In the last months of 1891, Philip Krantz proposed to Gordin that he write a play for the Yiddish theater, and to this end he brought Gordin together with the celebrated Yiddish actors, Yankev [Jacob] P. Adler and Zelig (Sigmund) Mogulesco.  Gordin was just then working on his Russian newspaper, in which was described a story about someone deported to Siberia who subsequently escaped and was caught and sent back.  “Here is the plot for a play”—Gordin said to Adler, and thus was born the play Sibirya (Siberia), for which Gordin received $100 (according to Z. Zilbertsvayg, Leksikon fun yidishn teater [Handbook of the Yiddish theater, vol. 1 (New York, 1931)].  Sibirya, “a living picture in four acts with a prologue,” was first staged on November 13, 1891 in Union Theater, and with it a new chapter opened in the history of the Yiddish theater.  The play was never published as such.  Nor, for that matter, did it raise such a great stir among the usual audience.  It did, however, bring to the theater people such as had not as yet been seen there.  Intellectuals began to go to Yiddish theater.  Barely two months later, Gordin’s second play (also never published), Der pogrom in rusland (The pogrom in Russia), was staged in a second theater.  In this play he also acted in the role of a Russian pristav (Tsarist police commissioner), because there was no actor in the troupe appropriate for the part.  The two plays brought Gordin considerable recognition in the world of Yiddish theater, especially among the better Yiddish actors.  When a group of the most eminent Yiddish stage actors (Yankev and Sarah Adler, Kenny Liptsin, and both of the Zilbermans) in 1892 joined together into a single troupe at Union Theater, they invited Gordin to be the playwright for their troupe and—according to the practice then current—placed their name over that of the theater itself.  From that time forward, Gordin remained until the end of his life connected with the Yiddish stage, for which he either wrote or adapted, or simply translated from another language, three or four plays each year on average.  In all, over the course of eighteen years of his playwrighting activities, he composed some 70-80 works.  The majority of them had no enduring value and were never published.  The better, original dramas did appear in various editions in New York, Warsaw, Przemyśl, and elsewhere.  In virtually all of his plays, either the idea of it was taken from a well-known writer, or the entire plot line was borrowed, or it was simply a translation of a noted theatrical work.  Oftentimes, the title was merely Judaized.  Yet, a Jewish way of life.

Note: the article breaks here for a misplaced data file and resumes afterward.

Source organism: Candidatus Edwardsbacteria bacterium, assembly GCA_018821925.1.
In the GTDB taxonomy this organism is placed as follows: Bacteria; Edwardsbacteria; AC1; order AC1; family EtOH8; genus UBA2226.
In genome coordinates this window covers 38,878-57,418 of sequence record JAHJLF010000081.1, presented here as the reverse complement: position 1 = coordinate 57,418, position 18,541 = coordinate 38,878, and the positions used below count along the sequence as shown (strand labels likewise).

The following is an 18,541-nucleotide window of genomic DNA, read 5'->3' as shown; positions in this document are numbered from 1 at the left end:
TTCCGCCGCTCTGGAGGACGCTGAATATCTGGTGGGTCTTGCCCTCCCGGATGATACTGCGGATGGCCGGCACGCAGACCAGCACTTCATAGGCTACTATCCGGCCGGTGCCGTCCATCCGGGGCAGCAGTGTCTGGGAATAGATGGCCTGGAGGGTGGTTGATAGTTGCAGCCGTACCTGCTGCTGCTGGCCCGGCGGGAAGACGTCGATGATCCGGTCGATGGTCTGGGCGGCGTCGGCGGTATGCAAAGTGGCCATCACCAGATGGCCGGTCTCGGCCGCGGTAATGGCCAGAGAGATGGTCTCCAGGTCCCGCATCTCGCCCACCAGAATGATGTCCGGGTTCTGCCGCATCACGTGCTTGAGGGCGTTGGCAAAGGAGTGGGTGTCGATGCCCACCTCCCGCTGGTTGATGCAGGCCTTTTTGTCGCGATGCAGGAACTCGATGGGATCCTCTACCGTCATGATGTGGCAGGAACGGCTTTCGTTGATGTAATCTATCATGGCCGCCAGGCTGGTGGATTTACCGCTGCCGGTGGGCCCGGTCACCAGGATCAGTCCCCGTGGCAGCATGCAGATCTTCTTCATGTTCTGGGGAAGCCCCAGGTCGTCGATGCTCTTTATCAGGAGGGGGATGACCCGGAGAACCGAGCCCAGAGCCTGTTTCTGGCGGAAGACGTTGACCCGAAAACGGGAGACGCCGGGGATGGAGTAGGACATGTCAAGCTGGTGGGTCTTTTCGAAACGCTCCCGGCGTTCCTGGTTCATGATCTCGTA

For example, Der idisher kenig lir (The Jewish King Lear) of 1892 has both its title and a portion of its plot take from Shakespeare; Di litvishe brider lurye (The Luria brothers from Lithuanian) and later Di gebrider lurye (The brothers Luria) of 1894 were built on the plot line of Shakespeare’s Romeo and Juliet; Der shvartser id, oder meyer yuzefovitsh (The black Jew, or Meir Yuzefovitsh) of 1895 was an adaptation of Eliza Orzenszkowa’s Meir Ezofowicz; Medea (Medea) of 1896 was a simple translation of Franz Seraphicus Grillparzer’s work; Forverts (Forward) of 1896 was a translation of a work by Sergey Mikhaylovich Stepnyak-Kravchinsky; Shloymke sharlatan (Shloymke, the charlatan) of 1896 was an adaptation of Alexander Nikolayevich Ostrovsky’s Bednost ne porok (Poverty is no disgrace); the opera Hernani (based on Victor Hugo’s drama [and Verdi’s opera]) emerged from Gordin as Kol shoyfer (The voice of the shofar) in 1896; Dvoyrele meyukheses (Dvoyrele, the aristocrat) of 1897 was adapted from Ostrovsky’s Grakh da beda na kogo ne zhivyot (No one is born in sin and sorrow); Reyzele, oder zelig-itsik der klezmer (Reisele, or Zelig-Itzik the musician) of 1897 was an adaptation of Friedrich Schiller’s Kabale und Liebe (Intrigue and love); Di shlekhte pastukher (The bad shepherds) of 1899 was a translation of Octave Mirbeau’s Les mauvais bergers; Di idishe geto (The Jewish ghetto) of 1899 follows closely Israel Zangwill’s Children of the Ghetto; Di shvue oder ronye di potshterke (The oath, or Ronye the postman) of 1900 was drawn from Gerhart Hauptmann’s Fuhrmann Henschel (Drayman Henschel).  Even in his Di shkhite (The [ritual] slaughter) of 1900—with its rabbis, ritual slaughterers, and scholars—there is a scene taken from Ostrovsky’s Ne tak zhivi, kak khotshetsa (Don’t live as you like).  And, even in his most original plays—such as Mirele efros (Mirele Efros, 1898), Got, mentsh un tayvl (God, man, and devil, 1900), Safo (Sappho, 1900), D kreytser sonata (Kreutzer Sonata, 1902), Khasye di yesoyme (Khasye the orphan, 1903), Der unbekanter (The unknown man, 1905), Der meturef (The madman, 1905), Elishe ben abuye (Elisha, son of Abuya, 1906), and On a heym (Homeless, 1907)—one finds distinct influences from other well-known literary works, unquestionably drawn in significant number directly from translations and non-Jewish writers, such as: Maxim Gorky’s Meshchanye (Philistines), Deti solntsa (Children of the sun), and On Deck; Hauptmann’s Rose Berndt and Vor Sonnenaufgang (Before sunrise); Tolstoy’s Vlast’ t’my (The power of darkness); Henrik Ibsen’s En folkefiende (An enemy of the people); and August Strindberg’s Fadren (The father).  Out of material need, Gordin also wrote (occasionally under the pen name “Professor Yakobi in London”) plays of low artistic quality (shund or literary trash), dubbed “musical comedies” and operettas, such as the “historical opera” Di sheyne miryem un di gepeynikte (Beautiful Miriam and the tormented one) of 1900, according to A. Sh. Fridberg, Emek Haarazim (Vale of cedars).  Gordin’s plays eliminated the wildly Germanized Yiddish that until him dominated the Yiddish stage, and he taught the actors to speak in a plain, natural Yiddish.  While even Gordin did not understand in his own writing the distinction between Vilna Yiddish and his own stiff Elizavetgrad Yiddish, he still understood to be fastidious so that “Zelik-Itsig, the musician, and Nokhemtse, son of Devoyre and an itinerant teacher, Hershele Dubrovner, the scribe, and Khaldik, the peddler, would speak in a language that was fitting for each of them” (M. Vintshevski), and thus he introduced naturalness into speech and as well into the acting of the players who had ceased walking around the stage with the old Shomer-Lateiner-Hurwitz pride.  He created a school for the better Yiddish actors, and with gratitude and respect they performed all his plays, occasionally when it was at the expense of ticket sales.  A strong personality, a widely educated man with an extraordinary sense of the stage from his very first play, later also with a firm dramatic talent—and moreover a high moral searcher and fighter for truth—Gordin was as if called to this historical mission in the Yiddish theater.  With Mirele efros he launched a new epoch in Yiddish theater.  This play, just as was the case with Got, mentsh un tayvl, Di kreytser sonata, Di shkhite, Khasye di yesoyme, Der unbekanter, and On a heym, have remained classic works in the Yiddish theatrical repertoire.  With them Gordin wrote not only for the stage but also for literature.